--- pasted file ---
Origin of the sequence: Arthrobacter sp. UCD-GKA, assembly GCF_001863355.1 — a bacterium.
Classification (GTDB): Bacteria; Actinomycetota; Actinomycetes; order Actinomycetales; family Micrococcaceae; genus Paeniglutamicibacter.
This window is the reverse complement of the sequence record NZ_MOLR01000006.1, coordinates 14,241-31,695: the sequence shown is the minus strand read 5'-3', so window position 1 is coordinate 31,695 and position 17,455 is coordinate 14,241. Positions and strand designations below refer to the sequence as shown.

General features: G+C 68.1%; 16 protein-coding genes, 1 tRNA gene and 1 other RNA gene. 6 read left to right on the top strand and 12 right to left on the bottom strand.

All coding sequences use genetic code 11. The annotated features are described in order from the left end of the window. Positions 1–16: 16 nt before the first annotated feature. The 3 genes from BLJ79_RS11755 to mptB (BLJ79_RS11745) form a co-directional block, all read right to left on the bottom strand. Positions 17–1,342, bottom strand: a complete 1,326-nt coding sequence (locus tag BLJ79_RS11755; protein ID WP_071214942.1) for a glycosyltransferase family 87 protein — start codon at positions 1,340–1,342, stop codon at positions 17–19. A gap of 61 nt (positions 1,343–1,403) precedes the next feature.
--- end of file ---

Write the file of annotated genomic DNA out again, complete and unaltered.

Origin of the sequence: Arthrobacter sp. UCD-GKA, assembly GCF_001863355.1 — a bacterium.
Classification (GTDB): Bacteria; Actinomycetota; Actinomycetes; order Actinomycetales; family Micrococcaceae; genus Paeniglutamicibacter.
This window is the reverse complement of the sequence record NZ_MOLR01000006.1, coordinates 14,241-31,695: the sequence shown is the minus strand read 5'-3', so window position 1 is coordinate 31,695 and position 17,455 is coordinate 14,241. Positions and strand designations below refer to the sequence as shown.

General features: G+C 68.1%; 16 protein-coding genes, 1 tRNA gene and 1 other RNA gene. 6 read left to right on the top strand and 12 right to left on the bottom strand.

All coding sequences use genetic code 11. The annotated features are described in order from the left end of the window. Positions 1–16: 16 nt before the first annotated feature. The 3 genes from BLJ79_RS11755 to mptB (BLJ79_RS11745) form a co-directional block, all read right to left on the bottom strand. Positions 17–1,342, bottom strand: a complete 1,326-nt coding sequence (locus tag BLJ79_RS11755; protein ID WP_071214942.1) for a glycosyltransferase family 87 protein — start codon at positions 1,340–1,342, stop codon at positions 17–19. A gap of 61 nt (positions 1,343–1,403) precedes the next feature.